Gert Heinrich Wollheim - Die Besenfrau (Scattering our illusions) - image-1

Lot 279 D

Gert Heinrich Wollheim - Die Besenfrau (Scattering our illusions)

Auction 1090 - overview Cologne
31.05.2017, 18:00 - Modern Art
Estimate: 18.000 € - 22.000 €
Result: 14.880 € (incl. premium)

Gert Heinrich Wollheim

Die Besenfrau (Scattering our illusions)

Oil on panel 175 x 101.5 cm Framed. Signed 'WollhEiM PARiS' in black in the lower margin upside down in the sweepings and inscribed and titled "Scattering our illusions" on an exhibition label with his name and his address details verso. - Very fine condition.

Gert Wollheim was a member of the artists group “Das junge Rheinland” from the very beginning and had been friends with the Düsseldorf gallerist Johanna Ey since the early 1920s; after Hitler seized power, he emigrated to Paris. As a Jewish painter with a Socialist orientation and a radical commitment to supporting young artists' rights, he understood the signs of the times: he was denied inclusion in an exhibition at the Prussian academy of the arts because of the “racial deficiencies linked with him”.
In Paris Wollheim first lived in the working-class suburb of Montrouge, where he may also have been inspired to create “Besenfrau”, the painting offered here. The figure, who has been reduced to ragged tatters but nonetheless works energetically while standing erectly, sweeps up Wollheim's name together with other refuse, seemingly a symbol for the lack of social recognition for the artist living as an émigré.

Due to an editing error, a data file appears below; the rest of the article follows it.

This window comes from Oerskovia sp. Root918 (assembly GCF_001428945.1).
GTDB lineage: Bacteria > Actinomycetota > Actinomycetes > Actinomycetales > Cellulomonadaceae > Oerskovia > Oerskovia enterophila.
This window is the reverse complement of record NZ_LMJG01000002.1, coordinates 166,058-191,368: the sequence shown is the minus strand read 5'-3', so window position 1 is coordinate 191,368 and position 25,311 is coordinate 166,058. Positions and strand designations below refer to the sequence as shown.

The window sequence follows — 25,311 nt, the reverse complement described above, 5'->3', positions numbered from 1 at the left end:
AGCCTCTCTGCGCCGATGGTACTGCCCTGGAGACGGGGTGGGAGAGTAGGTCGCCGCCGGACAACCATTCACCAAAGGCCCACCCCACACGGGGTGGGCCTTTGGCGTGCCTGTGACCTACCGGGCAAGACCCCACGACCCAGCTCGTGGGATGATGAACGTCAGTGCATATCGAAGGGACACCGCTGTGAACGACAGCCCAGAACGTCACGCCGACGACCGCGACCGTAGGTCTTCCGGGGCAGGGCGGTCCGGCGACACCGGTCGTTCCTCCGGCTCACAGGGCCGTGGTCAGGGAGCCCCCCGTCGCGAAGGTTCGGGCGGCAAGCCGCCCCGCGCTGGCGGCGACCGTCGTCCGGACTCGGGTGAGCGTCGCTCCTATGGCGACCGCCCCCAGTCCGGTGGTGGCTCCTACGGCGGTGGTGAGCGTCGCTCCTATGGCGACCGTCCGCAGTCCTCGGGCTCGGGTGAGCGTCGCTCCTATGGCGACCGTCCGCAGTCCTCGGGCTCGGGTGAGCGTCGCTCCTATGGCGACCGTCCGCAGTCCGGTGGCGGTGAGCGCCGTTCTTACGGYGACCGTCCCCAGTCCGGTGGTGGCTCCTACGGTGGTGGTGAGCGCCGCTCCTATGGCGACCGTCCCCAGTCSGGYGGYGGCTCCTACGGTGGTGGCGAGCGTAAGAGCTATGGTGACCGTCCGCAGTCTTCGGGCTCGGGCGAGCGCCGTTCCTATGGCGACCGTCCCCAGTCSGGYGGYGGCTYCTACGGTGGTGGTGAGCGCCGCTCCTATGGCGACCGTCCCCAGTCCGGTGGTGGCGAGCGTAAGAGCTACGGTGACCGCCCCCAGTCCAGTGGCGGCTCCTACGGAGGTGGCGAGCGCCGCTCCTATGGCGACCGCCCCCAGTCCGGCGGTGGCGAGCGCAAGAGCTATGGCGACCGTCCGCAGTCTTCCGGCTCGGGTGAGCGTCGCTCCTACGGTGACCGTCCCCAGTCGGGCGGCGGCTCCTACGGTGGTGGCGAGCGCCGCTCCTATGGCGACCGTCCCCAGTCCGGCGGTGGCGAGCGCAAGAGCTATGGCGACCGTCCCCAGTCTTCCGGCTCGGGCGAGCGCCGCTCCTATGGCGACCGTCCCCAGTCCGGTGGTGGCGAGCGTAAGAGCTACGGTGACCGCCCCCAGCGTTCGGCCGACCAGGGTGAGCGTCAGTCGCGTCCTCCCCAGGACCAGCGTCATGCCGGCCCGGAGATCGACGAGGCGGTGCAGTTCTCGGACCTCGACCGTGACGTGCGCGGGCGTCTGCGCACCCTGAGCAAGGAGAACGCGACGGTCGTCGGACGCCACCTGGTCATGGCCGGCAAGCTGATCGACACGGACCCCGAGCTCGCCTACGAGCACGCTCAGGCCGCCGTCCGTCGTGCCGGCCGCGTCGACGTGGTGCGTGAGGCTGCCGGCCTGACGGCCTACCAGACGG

The relevance and importance assigned to the painting - also on the part of Wollheim - is demonstrated by its exhibition at Pittsburgh's Carnegie Institute, under the title “Scattering our illusions”, in 1936, only shortly after it was created.
The art critic Paul Westheim, who had also emigrated to Paris, describes a visit to Wollheim in the “Pariser Tageszeitung” of 20 February 1935:
“When you enter his studio, there is a just-finished painting standing on the easel: a concierge sweeping the street. There is an air of a Millet, Daumier or Goya about this worked creature. Seen more grandly than in Wollheim's previous work. His craft has become more mature, his lessons from Seurat have been of benefit.” (cited in: Stephan von Wiese, in: exhib. cat., Wollheim, Düsseldorf 1993 (Kunstmuseum im Ehrenhof), p. 234).

Catalogue Raisonné

Euler-Schmidt/Osterhof 294; Euler-Schmidt 253


Gertrud Isolani, Neuilly sur Seine; Satinover, Paris; Private possession, Paris


Pittsburgh 1936 (Carnegie Institute), The 1936 International Exhibition, cat. no. 218 (exhibition label verso); Paris 1938 ?, Cinq Ans de Dictature Hitlerienne, Volksfront-Ausstellung